- Develop material ideas with facility, clarity and rigor
- Exercise collaborative skills for working across disciplines and in multidisciplinary fields
- Communicate to both technical and non-technical audiences.
- Actively engage in continuing education throughout life.
- Be recognized for their leadership skills and their abilities to work with all people.
Design Arts majors will:
- Gain a way of thinking, rooted in the iterative, test-and-learn approach to creativity and innovation.
- Learn to utilize techniques, skills, conventions, and modern digital and hand tools and techniques necessary for professional practice.
- Be trained in the ethics of the profession and learn to make ethical decisions.
- Function as a member of a multidisciplinary team and be able to assume leadership roles on the team.
- Learn contemporary design production techniques, which blend traditional arts with modern technical expertise, such as computation and computer numeric control machinery.
- Learn to market what you make by complementing your core study with personal finance/business and general education courses.
- Graduate ready to compete in multidisciplinary fields with facility, clarity and rigor, after further developing your knowledge in internships with business and industry partners.
Careers for this Major:
- Shop Manager
- Design consultant
- Manufacturing and sales
- Granite, quarry, and industrial corporations
- Public and private institutions
The Design Arts program is designed to be accredited by the National Association of Schools of Art and Design (NASAD) which establishes national standards for undergraduate and graduate degrees and other credentials for art and design and art/design-related disciplines, and provides assistance to institutions and individuals engaged in artistic, scholarly, educational, and other art/design-related endeavors.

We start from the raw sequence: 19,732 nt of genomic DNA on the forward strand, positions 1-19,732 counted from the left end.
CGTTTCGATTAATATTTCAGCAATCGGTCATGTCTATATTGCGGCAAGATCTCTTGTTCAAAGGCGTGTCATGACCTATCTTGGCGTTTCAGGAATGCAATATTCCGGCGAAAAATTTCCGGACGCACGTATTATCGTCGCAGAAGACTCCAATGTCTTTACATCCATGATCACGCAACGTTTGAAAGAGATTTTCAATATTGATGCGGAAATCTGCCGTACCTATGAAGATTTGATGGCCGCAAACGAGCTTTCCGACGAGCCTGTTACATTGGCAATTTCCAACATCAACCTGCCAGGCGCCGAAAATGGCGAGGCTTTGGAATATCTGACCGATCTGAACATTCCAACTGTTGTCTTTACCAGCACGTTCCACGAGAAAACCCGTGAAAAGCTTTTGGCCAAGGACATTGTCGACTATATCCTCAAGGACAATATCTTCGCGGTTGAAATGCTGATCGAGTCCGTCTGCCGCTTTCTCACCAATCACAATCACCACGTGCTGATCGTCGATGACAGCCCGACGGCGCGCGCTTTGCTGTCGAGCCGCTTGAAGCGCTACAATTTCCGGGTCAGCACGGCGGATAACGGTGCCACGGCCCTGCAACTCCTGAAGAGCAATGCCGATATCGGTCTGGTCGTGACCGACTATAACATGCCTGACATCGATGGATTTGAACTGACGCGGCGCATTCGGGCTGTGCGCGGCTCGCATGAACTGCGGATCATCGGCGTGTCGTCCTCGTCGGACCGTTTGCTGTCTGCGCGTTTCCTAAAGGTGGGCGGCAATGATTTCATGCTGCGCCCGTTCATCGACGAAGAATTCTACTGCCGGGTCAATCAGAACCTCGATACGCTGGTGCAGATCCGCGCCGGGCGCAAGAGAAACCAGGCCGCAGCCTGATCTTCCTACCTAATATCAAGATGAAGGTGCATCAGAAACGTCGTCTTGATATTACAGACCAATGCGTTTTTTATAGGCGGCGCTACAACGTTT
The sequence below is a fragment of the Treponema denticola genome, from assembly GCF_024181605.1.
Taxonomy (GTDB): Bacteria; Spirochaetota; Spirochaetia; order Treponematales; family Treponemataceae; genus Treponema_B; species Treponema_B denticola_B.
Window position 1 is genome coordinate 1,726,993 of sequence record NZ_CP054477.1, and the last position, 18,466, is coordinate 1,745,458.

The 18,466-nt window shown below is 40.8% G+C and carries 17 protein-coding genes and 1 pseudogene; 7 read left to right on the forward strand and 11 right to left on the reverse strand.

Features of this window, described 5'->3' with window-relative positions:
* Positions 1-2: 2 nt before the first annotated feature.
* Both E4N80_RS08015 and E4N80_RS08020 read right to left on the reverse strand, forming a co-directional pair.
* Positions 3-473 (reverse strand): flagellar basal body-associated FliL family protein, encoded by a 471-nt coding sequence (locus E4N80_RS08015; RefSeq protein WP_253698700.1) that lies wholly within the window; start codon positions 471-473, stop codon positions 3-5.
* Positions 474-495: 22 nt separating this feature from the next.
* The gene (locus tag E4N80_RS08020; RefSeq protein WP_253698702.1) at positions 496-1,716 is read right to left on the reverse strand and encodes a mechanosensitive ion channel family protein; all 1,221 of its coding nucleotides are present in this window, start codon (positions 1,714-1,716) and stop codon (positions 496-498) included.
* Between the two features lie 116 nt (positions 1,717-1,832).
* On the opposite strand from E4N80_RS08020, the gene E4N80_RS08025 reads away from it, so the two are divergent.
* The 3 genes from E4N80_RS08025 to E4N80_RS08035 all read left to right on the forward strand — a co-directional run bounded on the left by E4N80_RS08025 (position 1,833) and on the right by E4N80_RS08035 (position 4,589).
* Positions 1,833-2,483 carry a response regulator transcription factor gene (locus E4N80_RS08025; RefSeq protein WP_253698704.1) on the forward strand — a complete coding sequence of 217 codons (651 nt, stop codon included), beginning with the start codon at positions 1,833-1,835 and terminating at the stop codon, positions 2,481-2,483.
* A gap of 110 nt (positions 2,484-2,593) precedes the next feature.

Design Arts (B.S.) – Curriculum Map 2020-2021 Catalog
|AP 111 Fundamentals of Architecture||4||AP 118 Fundamentals of Architecture II||4|
|SA 111 Foundations of Art and Architecture I (General Education Goal 3: Arts/Humanities)||3||SA 112 Foundations of Art and Architecture II||3|
|EN 101 Composition and Literature I (General Education Goal 1)||3||EN 102 Composition and Literature II (General Education Goal 1)||3|
|HI 107 The History of Civilization I (General Education Goal 3: History)||3||General Education Math||3|
|General Education Math||3||SA 100-Level Elective||3|
|Semester Total Credits||16||Semester Total Credits||16|
|SA 200-Level Elective||3||FA 202 History/Theory of Architecture II||3|
|SA 200-Level Elective||3||Free Elective||3|
|FA 221 History of Visual Arts I: Prehistoric to 1350||3||SA 200-Level Elective||3|
|General Education Lab Science||3-4||SA 200-Level Elective||3|
|General Education Literature||3||General Education Lab Science||4|
|Semester Total Credits||15-16||Semester Total Credits||16|
|SA 300-Level Elective||3||SA 300-Level Elective||3|
|SA 300-Level Elective||3||FA 250: Berlin: Inventing the Modern City||3|
|FA 250 Topics in Art||3||FA 250: Urban Landscape Public and Open Space||3|
|MG 230 Personal Financial Literacy||3||SO 218 Intro to Cultural Competence (General Education: Goal 5)||3|
|Free Elective||3||Free Elective1||3|
|Semester Total Credits||15||Semester Total Credits||15|
|SA 402 Design Arts Capstone (General Education Capstone)||6||SA 404 Design Arts Internship||6|
|FA 250 Topics in Art History||3||FA 250 Topics in Art History||3|
|SA 400 Business of Being an Artist||3||Free Elective (General Education: Goal 8)||3|
|MG 341 Business Law I (General Education: Goal 6)||3|
|Semester Total Credits||15||Semester Total Credits||12|
|Total Credits For This Major: 120-121|
GR 350 is required for those who study in Germany; otherwise free elective.